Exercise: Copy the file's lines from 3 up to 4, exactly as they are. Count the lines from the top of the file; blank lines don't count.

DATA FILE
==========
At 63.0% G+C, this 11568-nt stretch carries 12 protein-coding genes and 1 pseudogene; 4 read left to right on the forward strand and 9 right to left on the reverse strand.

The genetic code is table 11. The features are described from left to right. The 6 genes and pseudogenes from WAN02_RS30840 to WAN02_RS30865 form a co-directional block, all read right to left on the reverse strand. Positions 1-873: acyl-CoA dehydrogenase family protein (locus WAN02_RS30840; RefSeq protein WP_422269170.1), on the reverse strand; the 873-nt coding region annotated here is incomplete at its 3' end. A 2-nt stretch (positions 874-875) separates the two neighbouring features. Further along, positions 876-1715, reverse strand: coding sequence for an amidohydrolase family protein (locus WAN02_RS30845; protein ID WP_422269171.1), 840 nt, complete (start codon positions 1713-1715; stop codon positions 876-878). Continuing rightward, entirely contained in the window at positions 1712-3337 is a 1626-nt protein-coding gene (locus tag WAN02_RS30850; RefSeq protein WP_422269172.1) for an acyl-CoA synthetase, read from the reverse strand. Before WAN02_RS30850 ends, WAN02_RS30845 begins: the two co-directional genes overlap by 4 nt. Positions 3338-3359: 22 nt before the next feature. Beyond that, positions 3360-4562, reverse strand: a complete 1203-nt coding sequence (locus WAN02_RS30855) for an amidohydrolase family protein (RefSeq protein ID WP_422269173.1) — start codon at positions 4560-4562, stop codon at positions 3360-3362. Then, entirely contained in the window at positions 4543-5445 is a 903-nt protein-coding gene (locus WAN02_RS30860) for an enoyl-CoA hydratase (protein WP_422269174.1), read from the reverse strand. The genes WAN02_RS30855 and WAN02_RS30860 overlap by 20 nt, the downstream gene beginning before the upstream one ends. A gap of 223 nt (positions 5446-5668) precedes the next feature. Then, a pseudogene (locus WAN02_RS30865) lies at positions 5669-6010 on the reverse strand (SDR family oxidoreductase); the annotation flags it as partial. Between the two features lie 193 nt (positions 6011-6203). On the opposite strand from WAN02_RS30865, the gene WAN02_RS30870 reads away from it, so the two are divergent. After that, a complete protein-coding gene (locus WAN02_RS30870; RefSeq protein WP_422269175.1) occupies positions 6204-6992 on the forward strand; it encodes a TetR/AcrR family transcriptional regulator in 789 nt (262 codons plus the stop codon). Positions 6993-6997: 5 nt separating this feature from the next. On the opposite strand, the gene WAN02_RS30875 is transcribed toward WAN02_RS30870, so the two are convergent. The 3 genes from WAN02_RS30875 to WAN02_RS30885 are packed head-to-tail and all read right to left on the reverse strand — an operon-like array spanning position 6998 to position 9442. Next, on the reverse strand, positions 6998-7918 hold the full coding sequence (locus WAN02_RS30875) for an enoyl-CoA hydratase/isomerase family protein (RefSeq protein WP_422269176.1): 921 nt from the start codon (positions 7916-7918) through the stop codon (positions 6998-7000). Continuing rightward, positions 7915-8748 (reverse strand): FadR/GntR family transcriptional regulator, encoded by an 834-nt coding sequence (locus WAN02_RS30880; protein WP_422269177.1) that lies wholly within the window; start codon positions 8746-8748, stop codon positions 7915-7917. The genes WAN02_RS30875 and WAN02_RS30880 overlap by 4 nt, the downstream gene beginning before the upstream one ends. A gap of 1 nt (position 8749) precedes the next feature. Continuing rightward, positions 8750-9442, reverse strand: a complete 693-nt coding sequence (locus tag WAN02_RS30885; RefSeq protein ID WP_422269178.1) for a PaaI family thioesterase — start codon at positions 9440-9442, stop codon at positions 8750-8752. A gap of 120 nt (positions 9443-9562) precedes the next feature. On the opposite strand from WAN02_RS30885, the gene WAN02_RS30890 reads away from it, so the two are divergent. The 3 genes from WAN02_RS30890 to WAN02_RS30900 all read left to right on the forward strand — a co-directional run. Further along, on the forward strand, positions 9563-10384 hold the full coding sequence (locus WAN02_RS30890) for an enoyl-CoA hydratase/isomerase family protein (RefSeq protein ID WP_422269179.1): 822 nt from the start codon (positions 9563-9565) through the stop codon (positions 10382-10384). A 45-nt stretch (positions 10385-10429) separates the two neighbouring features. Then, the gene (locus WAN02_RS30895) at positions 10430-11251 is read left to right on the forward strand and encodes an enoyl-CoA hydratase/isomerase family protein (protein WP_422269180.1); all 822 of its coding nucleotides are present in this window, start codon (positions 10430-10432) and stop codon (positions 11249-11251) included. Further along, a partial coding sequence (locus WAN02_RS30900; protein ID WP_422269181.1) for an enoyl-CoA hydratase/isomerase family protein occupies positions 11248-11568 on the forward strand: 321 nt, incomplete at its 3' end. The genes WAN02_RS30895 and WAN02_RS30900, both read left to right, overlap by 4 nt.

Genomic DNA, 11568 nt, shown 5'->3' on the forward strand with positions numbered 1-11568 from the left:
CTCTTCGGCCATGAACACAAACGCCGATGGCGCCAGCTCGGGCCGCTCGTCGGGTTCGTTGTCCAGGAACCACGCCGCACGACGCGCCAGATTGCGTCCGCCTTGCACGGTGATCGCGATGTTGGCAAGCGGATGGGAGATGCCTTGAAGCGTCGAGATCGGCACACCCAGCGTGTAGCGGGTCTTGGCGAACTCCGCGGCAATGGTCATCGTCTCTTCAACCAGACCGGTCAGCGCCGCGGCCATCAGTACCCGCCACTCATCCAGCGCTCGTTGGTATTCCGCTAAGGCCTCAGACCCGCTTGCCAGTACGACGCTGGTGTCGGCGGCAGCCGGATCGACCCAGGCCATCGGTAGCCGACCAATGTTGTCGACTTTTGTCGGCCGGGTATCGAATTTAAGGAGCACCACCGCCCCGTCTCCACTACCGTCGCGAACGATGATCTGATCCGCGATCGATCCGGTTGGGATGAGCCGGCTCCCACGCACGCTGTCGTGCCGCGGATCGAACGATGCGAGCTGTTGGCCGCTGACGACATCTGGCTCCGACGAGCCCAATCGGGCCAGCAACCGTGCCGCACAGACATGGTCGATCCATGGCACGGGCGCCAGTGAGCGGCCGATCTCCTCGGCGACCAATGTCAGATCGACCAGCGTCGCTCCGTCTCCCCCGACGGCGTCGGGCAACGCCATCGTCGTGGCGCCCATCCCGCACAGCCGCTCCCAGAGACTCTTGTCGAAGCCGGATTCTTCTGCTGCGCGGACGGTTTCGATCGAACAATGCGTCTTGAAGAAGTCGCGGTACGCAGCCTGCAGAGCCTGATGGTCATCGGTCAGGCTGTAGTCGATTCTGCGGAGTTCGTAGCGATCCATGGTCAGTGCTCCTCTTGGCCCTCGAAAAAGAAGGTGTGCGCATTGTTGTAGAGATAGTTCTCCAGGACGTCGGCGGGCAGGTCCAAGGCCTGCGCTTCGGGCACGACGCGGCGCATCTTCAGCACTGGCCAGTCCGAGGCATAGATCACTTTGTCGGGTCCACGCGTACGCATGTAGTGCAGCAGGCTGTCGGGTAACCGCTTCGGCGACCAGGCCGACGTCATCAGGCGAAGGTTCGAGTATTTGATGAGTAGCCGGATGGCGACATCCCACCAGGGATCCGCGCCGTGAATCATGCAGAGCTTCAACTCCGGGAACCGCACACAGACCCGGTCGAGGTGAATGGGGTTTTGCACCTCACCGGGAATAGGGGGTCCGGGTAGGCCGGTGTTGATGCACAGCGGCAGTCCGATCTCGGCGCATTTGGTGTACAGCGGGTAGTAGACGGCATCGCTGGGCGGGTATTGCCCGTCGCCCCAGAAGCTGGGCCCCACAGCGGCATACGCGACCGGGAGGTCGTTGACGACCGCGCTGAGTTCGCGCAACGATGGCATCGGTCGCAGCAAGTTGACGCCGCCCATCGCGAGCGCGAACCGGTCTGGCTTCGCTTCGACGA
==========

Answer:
Genomic DNA, 11568 nt, shown 5'->3' on the forward strand with positions numbered 1-11568 from the left:
CTCTTCGGCCATGAACACAAACGCCGATGGCGCCAGCTCGGGCCGCTCGTCGGGTTCGTTGTCCAGGAACCACGCCGCACGACGCGCCAGATTGCGTCCGCCTTGCACGGTGATCGCGATGTTGGCAAGCGGATGGGAGATGCCTTGAAGCGTCGAGATCGGCACACCCAGCGTGTAGCGGGTCTTGGCGAACTCCGCGGCAATGGTCATCGTCTCTTCAACCAGACCGGTCAGCGCCGCGGCCATCAGTACCCGCCACTCATCCAGCGCTCGTTGGTATTCCGCTAAGGCCTCAGACCCGCTTGCCAGTACGACGCTGGTGTCGGCGGCAGCCGGATCGACCCAGGCCATCGGTAGCCGACCAATGTTGTCGACTTTTGTCGGCCGGGTATCGAATTTAAGGAGCACCACCGCCCCGTCTCCACTACCGTCGCGAACGATGATCTGATCCGCGATCGATCCGGTTGGGATGAGCCGGCTCCCACGCACGCTGTCGTGCCGCGGATCGAACGATGCGAGCTGTTGGCCGCTGACGACATCTGGCTCCGACGAGCCCAATCGGGCCAGCAACCGTGCCGCACAGACATGGTCGATCCATGGCACGGGCGCCAGTGAGCGGCCGATCTCCTCGGCGACCAATGTCAGATCGACCAGCGTCGCTCCGTCTCCCCCGACGGCGTCGGGCAACGCCATCGTCGTGGCGCCCATCCCGCACAGCCGCTCCCAGAGACTCTTGTCGAAGCCGGATTCTTCTGCTGCGCGGACGGTTTCGATCGAACAATGCGTCTTGAAGAAGTCGCGGTACGCAGCCTGCAGAGCCTGATGGTCATCGGTCAGGCTGTAGTCGATTCTGCGGAGTTCGTAGCGATCCATGGTCAGTGCTCCTCTTGGCCCTCGAAAAAGAAGGTGTGCGCATTGTTGTAGAGATAGTTCTCCAGGACGTCGGCGGGCAGGTCCAAGGCCTGCGCTTCGGGCACGACGCGGCGCATCTTCAGCACTGGCCAGTCCGAGGCATAGATCACTTTGTCGGGTCCACGCGTACGCATGTAGTGCAGCAGGCTGTCGGGTAACCGCTTCGGCGACCAGGCCGACGTCATCAGGCGAAGGTTCGAGTATTTGATGAGTAGCCGGATGGCGACATCCCACCAGGGATCCGCGCCGTGAATCATGCAGAGCTTCAACTCCGGGAACCGCACACAGACCCGGTCGAGGTGAATGGGGTTTTGCACCTCACCGGGAATAGGGGGTCCGGGTAGGCCGGTGTTGATGCACAGCGGCAGTCCGATCTCGGCGCATTTGGTGTACAGCGGGTAGTAGACGGCATCGCTGGGCGGGTATTGCCCGTCGCCCCAGAAGCTGGGCCCCACAGCGGCATACGCGACCGGGAGGTCGTTGACGACCGCGCTGAGTTCGCGCAACGATGGCATCGGTCGCAGCAAGTTGACGCCGCCCATCGCGAGCGCGAACCGGTCTGGCTTCGCTTCGACGA